Of course, it’s only been a little over two weeks, hardly enough time for the Hurricanes and Ducks to fully turn things full, let alone adjust to their new coaches. Plenty of time exists between now and the end of the regular season in mid-April to reverse those fortunes and become competitive playoff contenders.
The sad truth, however, is the problems this season of the Hurricanes and Ducks are beyond the cure of a coaching change.
Just when I think I’ve got the mindset of the NHL Board of Governors figured out regarding a quick decision on a bold proposal for changing their product, they surprise me.
I anticipated the proposed plan to change the league’s current divisional format from six divisions into four conferences would meet with foot-dragging among the Governors, who tend to be conservative toward radical change.
In fact, on Monday afternoon, I’d written the first draft for this post anticipating the potential problems in convincing the BoG to accept that plan, believing they would instead take the path of least resistance: relocating the Winnipeg Jets from the Southeast to the Central Division, shuffling either the Detroit Red Wings or Columbus Blue Jackets into the Eastern Conference, and if it were the Wings, dropping either the Philadelphia Flyers or Pittsburgh Penguins into the Southeast Division to accommodate Detroit in the Atlantic Divison, or if the Blue Jackets, seeing them slide in the Jets spot in the Southeast.
Yet in less than an hour in the opening day of their annual meeting earlier this week in Florida, twenty-six of the thirty governors voted for the significant realignment plan, which now goes to the NHLPA for its approval, following which it should be implemented by next season.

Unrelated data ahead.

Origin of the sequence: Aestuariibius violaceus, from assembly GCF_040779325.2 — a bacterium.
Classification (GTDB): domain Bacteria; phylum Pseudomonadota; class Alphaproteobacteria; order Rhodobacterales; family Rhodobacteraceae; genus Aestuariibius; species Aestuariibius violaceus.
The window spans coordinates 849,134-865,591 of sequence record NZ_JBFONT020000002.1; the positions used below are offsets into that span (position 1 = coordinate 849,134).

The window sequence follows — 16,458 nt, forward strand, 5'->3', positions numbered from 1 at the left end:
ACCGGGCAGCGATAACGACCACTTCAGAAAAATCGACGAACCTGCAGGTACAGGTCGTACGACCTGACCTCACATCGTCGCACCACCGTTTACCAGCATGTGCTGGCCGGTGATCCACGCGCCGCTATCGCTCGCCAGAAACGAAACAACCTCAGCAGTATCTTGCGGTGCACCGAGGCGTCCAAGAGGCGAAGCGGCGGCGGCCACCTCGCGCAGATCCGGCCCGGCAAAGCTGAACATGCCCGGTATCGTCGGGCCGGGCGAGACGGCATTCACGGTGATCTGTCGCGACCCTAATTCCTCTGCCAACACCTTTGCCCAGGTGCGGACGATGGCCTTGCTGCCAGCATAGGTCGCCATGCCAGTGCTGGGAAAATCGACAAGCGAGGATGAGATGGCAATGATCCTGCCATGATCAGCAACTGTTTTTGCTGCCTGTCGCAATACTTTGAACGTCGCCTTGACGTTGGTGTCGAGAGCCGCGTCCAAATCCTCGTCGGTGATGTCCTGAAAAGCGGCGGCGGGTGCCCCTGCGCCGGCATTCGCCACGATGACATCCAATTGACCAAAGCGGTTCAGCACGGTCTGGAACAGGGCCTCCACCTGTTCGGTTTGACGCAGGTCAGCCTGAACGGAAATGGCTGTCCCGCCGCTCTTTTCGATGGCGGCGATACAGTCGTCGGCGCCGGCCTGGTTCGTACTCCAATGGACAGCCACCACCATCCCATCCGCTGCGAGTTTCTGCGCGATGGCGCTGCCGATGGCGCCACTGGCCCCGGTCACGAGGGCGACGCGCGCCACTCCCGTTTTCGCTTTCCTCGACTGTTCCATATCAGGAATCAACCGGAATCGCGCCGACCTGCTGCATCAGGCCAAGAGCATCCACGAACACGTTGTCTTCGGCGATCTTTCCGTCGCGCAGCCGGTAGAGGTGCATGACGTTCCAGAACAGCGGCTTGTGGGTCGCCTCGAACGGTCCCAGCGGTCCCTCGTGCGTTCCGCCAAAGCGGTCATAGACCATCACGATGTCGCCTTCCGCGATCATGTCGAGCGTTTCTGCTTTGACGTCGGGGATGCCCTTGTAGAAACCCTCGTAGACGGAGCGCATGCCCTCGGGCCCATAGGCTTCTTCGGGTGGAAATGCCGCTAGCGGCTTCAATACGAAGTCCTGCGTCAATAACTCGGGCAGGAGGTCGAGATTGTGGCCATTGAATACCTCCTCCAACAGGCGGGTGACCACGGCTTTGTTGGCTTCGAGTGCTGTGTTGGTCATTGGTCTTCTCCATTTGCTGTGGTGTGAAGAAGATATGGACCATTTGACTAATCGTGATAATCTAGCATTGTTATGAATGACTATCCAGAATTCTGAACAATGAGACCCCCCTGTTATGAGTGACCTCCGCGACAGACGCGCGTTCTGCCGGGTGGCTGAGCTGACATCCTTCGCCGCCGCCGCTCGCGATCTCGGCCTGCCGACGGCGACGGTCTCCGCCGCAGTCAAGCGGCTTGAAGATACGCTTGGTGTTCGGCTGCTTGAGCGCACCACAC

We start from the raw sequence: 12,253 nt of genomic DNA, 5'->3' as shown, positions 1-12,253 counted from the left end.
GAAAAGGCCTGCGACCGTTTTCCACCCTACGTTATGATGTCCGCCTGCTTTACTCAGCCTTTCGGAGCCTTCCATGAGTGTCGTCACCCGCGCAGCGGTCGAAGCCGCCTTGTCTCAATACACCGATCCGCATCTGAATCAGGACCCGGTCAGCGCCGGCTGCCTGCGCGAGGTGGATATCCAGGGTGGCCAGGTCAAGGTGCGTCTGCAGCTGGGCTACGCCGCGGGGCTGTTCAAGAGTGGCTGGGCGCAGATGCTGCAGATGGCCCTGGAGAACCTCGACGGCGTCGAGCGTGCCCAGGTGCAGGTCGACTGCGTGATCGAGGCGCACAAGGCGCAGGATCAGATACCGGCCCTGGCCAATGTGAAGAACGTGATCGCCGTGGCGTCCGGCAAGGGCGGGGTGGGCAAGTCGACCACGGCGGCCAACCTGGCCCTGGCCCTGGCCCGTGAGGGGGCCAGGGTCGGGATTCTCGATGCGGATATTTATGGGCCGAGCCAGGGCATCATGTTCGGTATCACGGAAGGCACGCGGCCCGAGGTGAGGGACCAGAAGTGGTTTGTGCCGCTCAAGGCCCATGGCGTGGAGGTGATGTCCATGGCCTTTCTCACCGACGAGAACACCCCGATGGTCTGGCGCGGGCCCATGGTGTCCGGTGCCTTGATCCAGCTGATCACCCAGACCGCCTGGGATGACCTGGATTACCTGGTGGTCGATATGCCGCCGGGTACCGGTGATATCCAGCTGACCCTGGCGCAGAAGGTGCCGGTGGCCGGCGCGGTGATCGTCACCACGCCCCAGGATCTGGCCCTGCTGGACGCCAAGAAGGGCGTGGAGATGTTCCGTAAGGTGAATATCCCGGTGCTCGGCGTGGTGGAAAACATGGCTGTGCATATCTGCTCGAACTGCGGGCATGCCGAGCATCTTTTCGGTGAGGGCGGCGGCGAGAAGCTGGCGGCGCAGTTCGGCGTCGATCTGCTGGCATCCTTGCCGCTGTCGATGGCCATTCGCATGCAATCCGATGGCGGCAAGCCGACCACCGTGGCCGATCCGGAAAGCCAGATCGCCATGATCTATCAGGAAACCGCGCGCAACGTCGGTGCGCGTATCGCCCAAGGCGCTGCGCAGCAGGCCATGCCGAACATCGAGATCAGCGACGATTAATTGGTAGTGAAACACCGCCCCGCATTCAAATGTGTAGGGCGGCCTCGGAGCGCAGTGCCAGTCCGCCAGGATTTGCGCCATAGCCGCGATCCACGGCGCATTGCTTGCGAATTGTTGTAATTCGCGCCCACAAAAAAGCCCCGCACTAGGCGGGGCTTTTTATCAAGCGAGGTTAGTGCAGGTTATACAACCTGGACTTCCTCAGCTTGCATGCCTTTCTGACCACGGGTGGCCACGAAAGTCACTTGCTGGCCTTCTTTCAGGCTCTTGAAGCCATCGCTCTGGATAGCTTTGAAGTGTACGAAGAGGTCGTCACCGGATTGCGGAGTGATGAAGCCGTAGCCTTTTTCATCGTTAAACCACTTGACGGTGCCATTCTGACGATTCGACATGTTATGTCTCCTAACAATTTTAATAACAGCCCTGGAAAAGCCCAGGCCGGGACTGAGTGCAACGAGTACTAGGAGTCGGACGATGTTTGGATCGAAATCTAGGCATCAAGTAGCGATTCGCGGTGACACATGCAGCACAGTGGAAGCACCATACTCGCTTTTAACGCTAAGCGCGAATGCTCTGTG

The Washington Capitals and Carolina Hurricanes made headlines Monday with the firings of Bruce Boudreau and Paul Maurice as their respective head coaches.
Former Capitals star and London Knights coach Dale Hunter replaced Boudreau, while former Montreal Canadiens star and assistant coach Kirk Muller took over the reins from Maurice.
It remains to be seen how the players adapt to their new bench bosses, but if they know what’s good for them, they’ll do so quickly and positively, because the “blame the coach” card has been taken off the table.
Since this season began, the captains of both teams have played poorly, which have been significant factors in their respective teams’ performances.
Those of you who regularly follow my work on Spector’s Hockey know my bread and butter is NHL trade and free agent rumors, commenting upon those reported by the mainstream media and rumor bloggers.
As NHL teams reach the quarter-mark of this season, here’s a look – in no particular order - at the stupidest trade rumors and trade suggestions over that time. Enjoy!
“The Montreal Canadiens trading Scott Gomez…”. It really doesn’t matter the destination, the very notion of the Canadiens finding any takers for Gomez - who (as of November 22nd) hasn’t scored a goal this season, and carries an annual average cap hit of over $7.3 million until the end of the ‘14-‘15 season – is not just stupid, it’s laughable. I realize general managers can do dumb things, but I don’t believe there’s anyone out there right now that dumb or desperate looking at him and saying, “Y’know, he’s worth the gamble”. There’s a better chance of Gomez being demoted to the minors this season (which I also don’t see happening), or bought out next summer (provided the new CBA contains a “one-time-only, penalty-free” buyout period) than of him being traded this season.